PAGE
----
Languages
Page last updated at 10:41 GMT, Tuesday, 20 January 2009

Kufuor pay-off shocks Ghanaians

Ghana's outgoing President John Kufuor
John Kufuor stood down after serving two terms

Ghanaians have criticised plans to give former President John Kufuor a massive retirement package, including six chauffeur-driven cars and two houses.

The benefits, which also include a lump-sum thought to be worth $400,000, were approved on Mr Kufuor's last day in office earlier this month.

The new parliamentary majority leader said it was embarrassing that MPs had taken the decision behind closed doors.

But another MP said it would prevent leaders clinging on to power.

One of Mr Kufuor's allies told the BBC that the measures had not yet been signed into law and so the new administration was free to amend them if they so wished.

'Bankrupt'

The BBC's David Amanor in the capital, Accra, says people respect their former presidents but see the proposed package as extravagant, if not excessive.

"We have a lot of problems in the country - water problems, light problems," one man told him.

Former President Jerry Rawlings
You're not going to entice me with that grandiose rubbish designed for Kufuor
Former President Jerry Rawlings

"Two cars with security is OK. But not five [sic] cars. The country will go bankrupt," he said.

The six cars can be replaced every four years and the former president can pick any two houses.

The package also includes a budget for entertaining, security and a foreign holiday each year.

Alban Bagbin, the leader of the parliamentary majority, told the BBC that he had not even known that a committee of MPs was meeting to discuss the measures, which had not been debated, bypassing normal parliamentary procedure.

Former President Jerry Rawlings could also benefit from the package but he told the BBC that he had told the committee to "get lost" when they approached him.

"I've lived with the little accorded to me all this time. I told them to get lost.

"You're not going to entice me with that grandiose rubbish designed for Kufuor."

Mr Rawlings founded the National Democratic Congress (NDC), whose candidate John Atta Mills narrowly defeated Nana Akufo-Addo from Mr Kufuor's New Patriotic Party after a run-off.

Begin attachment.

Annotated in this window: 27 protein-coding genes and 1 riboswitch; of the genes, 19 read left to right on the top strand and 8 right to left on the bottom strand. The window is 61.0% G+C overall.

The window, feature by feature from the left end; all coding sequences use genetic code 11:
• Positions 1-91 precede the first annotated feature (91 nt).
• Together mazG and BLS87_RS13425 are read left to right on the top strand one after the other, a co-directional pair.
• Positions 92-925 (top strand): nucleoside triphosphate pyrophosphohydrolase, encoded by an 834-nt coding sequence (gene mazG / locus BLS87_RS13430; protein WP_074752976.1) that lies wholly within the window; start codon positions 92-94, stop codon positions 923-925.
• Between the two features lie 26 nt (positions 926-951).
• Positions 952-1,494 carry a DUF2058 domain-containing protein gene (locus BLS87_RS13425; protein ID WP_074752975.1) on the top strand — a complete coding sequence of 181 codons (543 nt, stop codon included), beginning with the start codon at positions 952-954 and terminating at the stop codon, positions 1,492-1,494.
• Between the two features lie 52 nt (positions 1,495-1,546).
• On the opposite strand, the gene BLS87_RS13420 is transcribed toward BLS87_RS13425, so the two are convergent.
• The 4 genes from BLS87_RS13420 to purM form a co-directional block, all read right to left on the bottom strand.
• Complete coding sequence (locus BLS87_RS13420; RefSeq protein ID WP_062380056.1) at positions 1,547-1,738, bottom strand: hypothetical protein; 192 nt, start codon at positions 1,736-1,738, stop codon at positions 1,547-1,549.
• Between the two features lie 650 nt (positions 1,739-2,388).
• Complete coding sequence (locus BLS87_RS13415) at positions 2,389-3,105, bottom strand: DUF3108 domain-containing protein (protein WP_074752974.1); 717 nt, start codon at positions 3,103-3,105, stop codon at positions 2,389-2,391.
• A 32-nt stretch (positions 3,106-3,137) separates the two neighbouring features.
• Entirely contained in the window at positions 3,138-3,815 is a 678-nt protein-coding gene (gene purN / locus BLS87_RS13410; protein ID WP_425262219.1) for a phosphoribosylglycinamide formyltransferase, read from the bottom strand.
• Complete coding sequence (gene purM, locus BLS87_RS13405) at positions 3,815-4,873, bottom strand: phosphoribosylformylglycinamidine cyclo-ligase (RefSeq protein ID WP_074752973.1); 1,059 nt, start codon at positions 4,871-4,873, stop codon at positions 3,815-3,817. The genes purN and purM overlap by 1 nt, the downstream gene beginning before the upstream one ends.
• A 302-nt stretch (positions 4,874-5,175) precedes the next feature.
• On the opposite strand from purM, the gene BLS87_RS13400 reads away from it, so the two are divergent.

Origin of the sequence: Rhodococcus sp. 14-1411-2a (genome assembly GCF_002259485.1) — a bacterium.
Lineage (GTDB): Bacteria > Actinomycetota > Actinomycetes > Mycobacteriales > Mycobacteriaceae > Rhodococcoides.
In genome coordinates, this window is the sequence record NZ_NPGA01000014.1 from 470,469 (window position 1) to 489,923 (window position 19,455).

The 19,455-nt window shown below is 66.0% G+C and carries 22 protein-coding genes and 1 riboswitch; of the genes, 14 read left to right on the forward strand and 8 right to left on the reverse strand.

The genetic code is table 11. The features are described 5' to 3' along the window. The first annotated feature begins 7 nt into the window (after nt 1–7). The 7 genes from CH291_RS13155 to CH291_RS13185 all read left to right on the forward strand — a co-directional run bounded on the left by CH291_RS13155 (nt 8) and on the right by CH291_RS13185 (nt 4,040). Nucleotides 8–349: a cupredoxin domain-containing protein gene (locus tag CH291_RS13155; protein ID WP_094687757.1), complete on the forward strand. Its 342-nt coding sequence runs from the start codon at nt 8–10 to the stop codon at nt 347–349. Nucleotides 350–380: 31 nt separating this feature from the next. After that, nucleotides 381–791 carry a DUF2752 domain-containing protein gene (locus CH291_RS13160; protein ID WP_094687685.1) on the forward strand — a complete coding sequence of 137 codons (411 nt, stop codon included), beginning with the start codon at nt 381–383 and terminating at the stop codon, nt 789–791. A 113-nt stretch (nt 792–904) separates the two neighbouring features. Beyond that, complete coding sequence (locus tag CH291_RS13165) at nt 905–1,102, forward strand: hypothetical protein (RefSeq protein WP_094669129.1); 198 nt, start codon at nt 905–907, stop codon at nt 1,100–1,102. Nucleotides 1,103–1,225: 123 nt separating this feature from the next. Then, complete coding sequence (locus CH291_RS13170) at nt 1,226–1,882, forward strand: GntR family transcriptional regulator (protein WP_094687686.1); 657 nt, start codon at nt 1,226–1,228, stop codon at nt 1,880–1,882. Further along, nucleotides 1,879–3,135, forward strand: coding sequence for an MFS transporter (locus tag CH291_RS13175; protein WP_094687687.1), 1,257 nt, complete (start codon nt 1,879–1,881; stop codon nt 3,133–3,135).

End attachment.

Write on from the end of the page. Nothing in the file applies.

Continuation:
Mr Kufuor stood down after serving the maximum two terms.

At the weekend, the government said the outgoing administration had exceeded its budget sevenfold, leaving the country "broke", reports Reuters news agency.

The election was relatively peaceful despite the narrow margin of victory and was praised as setting an example for other African countries.



Print Sponsor


SEE ALSO
In pictures: Ghana's inauguration
07 Jan 09 |  In Pictures
Wind of change for Ghana
04 Jan 09 |  Africa
Ghana voters' views
03 Jan 09 |  Africa
What lessons from Ghana's poll?
06 Jan 09 |  Have Your Say
Country profile: Ghana
19 Apr 11 |  Country profiles

RELATED INTERNET LINKS
The BBC is not responsible for the content of external internet sites


FEATURES, VIEWS, ANALYSIS
Has China's housing bubble burst?
How the world's oldest clove tree defied an empire
Why Royal Ballet principal Sergei Polunin quit

BBC iD

Sign in

BBC navigation

Copyright © 2019 BBC. The BBC is not responsible for the content of external sites. Read more.

This page is best viewed in an up-to-date web browser with style sheets (CSS) enabled. While you will be able to view the content of this page in your current browser, you will not be able to get the full visual experience. Please consider upgrading your browser software or enabling style sheets (CSS) if you are able to do so.

Americas Africa Europe Middle East South Asia Asia Pacific